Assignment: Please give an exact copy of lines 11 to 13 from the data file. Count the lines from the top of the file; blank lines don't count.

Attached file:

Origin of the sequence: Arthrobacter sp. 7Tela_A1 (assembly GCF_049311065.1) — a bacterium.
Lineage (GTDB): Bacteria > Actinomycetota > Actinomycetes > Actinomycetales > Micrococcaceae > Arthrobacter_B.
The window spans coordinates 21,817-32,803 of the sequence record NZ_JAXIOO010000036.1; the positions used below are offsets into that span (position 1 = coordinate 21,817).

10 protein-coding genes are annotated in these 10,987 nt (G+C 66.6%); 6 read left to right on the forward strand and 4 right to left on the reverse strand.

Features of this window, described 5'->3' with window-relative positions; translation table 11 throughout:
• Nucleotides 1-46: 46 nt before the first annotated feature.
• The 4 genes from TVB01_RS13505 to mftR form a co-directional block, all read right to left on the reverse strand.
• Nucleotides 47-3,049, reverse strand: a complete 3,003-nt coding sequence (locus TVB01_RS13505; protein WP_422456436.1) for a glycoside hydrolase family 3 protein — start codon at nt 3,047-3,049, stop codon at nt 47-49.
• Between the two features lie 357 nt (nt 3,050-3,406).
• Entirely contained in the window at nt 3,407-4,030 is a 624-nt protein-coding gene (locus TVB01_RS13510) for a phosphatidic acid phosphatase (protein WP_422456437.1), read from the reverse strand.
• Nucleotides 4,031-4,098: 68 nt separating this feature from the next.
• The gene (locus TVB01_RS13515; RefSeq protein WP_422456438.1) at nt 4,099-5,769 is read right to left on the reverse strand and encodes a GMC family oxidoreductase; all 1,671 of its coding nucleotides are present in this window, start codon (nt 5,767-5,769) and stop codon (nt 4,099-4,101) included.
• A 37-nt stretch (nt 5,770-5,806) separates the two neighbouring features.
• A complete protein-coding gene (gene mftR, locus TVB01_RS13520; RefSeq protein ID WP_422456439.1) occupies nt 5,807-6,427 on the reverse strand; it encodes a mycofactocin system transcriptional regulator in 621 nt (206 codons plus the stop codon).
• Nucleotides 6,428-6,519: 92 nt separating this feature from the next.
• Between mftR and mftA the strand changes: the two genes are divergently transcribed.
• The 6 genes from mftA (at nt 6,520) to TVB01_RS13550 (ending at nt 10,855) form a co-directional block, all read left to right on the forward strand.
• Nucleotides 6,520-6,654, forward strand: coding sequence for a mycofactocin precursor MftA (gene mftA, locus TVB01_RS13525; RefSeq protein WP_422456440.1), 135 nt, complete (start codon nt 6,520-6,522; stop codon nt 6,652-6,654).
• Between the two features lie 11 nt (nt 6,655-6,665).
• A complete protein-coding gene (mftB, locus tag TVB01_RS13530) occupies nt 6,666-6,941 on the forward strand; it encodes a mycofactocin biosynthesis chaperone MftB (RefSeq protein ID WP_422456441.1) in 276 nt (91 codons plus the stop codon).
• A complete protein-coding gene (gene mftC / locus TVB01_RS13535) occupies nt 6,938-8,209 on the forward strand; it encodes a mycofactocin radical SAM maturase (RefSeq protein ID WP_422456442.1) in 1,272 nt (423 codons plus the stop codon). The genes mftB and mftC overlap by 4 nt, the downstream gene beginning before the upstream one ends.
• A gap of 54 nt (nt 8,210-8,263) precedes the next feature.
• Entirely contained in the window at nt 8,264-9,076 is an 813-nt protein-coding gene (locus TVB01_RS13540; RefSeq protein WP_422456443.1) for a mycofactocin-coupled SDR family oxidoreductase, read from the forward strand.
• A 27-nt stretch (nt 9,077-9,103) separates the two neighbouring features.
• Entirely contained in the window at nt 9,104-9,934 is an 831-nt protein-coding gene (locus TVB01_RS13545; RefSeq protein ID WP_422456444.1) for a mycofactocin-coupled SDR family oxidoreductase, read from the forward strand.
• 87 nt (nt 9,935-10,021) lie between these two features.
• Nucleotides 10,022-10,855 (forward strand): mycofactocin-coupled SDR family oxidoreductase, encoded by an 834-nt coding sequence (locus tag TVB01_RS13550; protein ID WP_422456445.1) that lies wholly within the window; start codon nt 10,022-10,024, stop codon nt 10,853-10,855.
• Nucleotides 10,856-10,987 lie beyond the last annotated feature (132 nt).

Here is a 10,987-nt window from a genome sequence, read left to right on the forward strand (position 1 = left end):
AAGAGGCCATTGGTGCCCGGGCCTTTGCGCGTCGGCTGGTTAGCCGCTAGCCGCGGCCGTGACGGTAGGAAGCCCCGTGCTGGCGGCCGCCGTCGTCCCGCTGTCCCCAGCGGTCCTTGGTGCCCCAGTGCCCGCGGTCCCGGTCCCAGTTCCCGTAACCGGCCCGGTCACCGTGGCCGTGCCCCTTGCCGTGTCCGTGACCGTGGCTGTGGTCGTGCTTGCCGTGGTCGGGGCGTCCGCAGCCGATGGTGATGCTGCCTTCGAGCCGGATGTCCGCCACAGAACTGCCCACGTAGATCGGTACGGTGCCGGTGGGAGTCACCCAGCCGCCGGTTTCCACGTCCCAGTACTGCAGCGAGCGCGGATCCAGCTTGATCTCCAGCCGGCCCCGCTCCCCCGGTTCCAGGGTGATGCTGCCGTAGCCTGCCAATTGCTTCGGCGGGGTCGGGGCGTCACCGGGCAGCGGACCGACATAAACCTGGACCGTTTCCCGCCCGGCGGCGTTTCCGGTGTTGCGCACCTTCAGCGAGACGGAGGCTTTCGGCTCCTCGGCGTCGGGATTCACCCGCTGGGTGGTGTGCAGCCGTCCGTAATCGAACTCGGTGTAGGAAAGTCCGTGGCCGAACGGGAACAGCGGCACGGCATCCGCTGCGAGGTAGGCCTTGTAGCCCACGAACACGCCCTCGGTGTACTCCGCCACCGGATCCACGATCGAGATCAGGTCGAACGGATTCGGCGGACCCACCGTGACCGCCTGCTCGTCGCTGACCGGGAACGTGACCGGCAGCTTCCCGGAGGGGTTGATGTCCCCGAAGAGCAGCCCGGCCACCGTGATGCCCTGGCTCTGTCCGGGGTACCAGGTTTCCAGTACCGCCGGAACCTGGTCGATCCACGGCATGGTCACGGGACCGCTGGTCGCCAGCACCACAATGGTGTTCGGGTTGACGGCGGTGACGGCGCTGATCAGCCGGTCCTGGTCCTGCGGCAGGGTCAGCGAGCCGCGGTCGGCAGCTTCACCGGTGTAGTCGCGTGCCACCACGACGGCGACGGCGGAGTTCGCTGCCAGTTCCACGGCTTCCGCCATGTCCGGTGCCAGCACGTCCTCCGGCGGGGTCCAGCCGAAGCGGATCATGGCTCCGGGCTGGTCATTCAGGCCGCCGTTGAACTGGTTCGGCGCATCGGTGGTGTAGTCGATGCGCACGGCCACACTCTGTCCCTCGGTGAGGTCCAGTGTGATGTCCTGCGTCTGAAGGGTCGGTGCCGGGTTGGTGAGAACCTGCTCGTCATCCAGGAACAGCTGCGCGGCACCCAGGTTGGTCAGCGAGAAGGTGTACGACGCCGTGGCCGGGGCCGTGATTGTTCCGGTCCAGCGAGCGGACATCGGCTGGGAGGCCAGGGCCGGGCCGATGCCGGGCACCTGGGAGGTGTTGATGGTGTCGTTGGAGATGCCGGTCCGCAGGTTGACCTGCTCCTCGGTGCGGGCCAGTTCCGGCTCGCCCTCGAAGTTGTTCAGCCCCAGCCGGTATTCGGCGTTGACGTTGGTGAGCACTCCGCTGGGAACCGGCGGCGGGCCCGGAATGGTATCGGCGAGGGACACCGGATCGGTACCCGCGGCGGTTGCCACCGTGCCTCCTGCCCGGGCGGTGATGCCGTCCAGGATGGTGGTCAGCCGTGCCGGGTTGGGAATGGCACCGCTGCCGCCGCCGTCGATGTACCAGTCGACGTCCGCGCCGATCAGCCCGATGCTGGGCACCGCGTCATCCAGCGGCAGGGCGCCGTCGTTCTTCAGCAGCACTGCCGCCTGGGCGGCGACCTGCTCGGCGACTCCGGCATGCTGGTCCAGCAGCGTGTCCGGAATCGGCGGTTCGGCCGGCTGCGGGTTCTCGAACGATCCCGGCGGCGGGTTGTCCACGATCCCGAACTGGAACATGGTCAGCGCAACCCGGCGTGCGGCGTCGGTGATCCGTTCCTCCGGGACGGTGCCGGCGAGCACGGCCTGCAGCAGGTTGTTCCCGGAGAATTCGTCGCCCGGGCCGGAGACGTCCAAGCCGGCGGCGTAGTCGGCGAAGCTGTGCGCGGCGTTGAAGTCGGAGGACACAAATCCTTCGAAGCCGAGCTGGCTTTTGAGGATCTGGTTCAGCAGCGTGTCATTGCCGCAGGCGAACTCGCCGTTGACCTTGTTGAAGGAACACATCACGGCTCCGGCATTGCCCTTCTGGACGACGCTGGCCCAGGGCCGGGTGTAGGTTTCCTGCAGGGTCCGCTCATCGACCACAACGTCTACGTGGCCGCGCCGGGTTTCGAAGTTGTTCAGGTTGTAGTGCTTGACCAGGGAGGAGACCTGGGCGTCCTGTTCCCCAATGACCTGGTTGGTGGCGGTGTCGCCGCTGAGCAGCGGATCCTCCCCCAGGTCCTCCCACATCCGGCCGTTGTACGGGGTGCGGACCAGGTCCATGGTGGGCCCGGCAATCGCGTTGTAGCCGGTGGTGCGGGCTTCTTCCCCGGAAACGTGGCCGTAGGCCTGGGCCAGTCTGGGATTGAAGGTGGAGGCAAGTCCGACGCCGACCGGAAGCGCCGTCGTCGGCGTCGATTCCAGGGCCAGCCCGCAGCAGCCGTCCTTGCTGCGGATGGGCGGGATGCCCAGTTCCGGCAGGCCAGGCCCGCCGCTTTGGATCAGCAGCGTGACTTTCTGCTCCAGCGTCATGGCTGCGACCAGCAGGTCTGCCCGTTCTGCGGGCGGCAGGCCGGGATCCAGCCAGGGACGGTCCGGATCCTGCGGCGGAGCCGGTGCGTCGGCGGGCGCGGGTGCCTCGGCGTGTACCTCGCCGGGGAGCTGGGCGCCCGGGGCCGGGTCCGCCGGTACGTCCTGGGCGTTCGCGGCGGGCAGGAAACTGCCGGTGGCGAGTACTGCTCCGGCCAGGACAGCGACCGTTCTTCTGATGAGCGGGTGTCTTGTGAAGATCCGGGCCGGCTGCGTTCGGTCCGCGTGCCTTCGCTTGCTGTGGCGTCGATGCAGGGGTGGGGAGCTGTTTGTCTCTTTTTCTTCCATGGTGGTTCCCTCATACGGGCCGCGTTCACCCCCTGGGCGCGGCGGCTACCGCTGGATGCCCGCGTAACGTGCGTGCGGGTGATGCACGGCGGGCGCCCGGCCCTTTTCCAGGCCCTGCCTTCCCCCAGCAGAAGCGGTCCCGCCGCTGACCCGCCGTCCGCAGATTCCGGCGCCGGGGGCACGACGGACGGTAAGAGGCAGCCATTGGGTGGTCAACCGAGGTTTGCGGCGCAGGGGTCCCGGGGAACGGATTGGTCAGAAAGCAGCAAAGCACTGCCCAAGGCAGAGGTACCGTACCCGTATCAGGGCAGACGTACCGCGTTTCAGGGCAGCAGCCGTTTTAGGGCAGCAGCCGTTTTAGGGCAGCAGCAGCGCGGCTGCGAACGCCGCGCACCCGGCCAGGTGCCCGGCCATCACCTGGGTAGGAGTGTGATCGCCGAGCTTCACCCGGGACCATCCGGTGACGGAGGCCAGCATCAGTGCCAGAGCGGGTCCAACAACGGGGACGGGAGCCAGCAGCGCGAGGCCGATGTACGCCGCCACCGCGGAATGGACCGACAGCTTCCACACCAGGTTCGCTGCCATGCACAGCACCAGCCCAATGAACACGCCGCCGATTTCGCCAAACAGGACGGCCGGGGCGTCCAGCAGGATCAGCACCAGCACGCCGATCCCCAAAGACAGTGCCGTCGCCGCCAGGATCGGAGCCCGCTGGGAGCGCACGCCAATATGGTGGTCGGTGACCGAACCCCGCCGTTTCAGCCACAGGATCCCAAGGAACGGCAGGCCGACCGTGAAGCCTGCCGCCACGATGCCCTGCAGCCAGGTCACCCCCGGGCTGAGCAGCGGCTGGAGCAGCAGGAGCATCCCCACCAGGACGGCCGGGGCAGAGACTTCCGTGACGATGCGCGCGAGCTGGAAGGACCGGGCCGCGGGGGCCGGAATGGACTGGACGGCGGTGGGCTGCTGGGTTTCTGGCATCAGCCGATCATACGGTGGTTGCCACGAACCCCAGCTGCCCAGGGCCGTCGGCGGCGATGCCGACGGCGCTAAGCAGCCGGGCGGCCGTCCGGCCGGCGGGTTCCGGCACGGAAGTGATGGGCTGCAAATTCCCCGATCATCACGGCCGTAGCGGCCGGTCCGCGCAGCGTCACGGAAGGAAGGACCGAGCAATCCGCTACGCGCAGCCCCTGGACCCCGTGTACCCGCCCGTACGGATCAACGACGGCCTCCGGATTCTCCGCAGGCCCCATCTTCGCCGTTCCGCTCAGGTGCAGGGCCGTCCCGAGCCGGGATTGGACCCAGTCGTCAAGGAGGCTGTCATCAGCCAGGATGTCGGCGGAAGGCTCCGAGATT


• Nucleotides 4,031-4,098: 68 nt separating this feature from the next.
• The gene (locus TVB01_RS13515; RefSeq protein WP_422456438.1) at nt 4,099-5,769 is read right to left on the reverse strand and encodes a GMC family oxidoreductase; all 1,671 of its coding nucleotides are present in this window, start codon (nt 5,767-5,769) and stop codon (nt 4,099-4,101) included.
• A 37-nt stretch (nt 5,770-5,806) separates the two neighbouring features.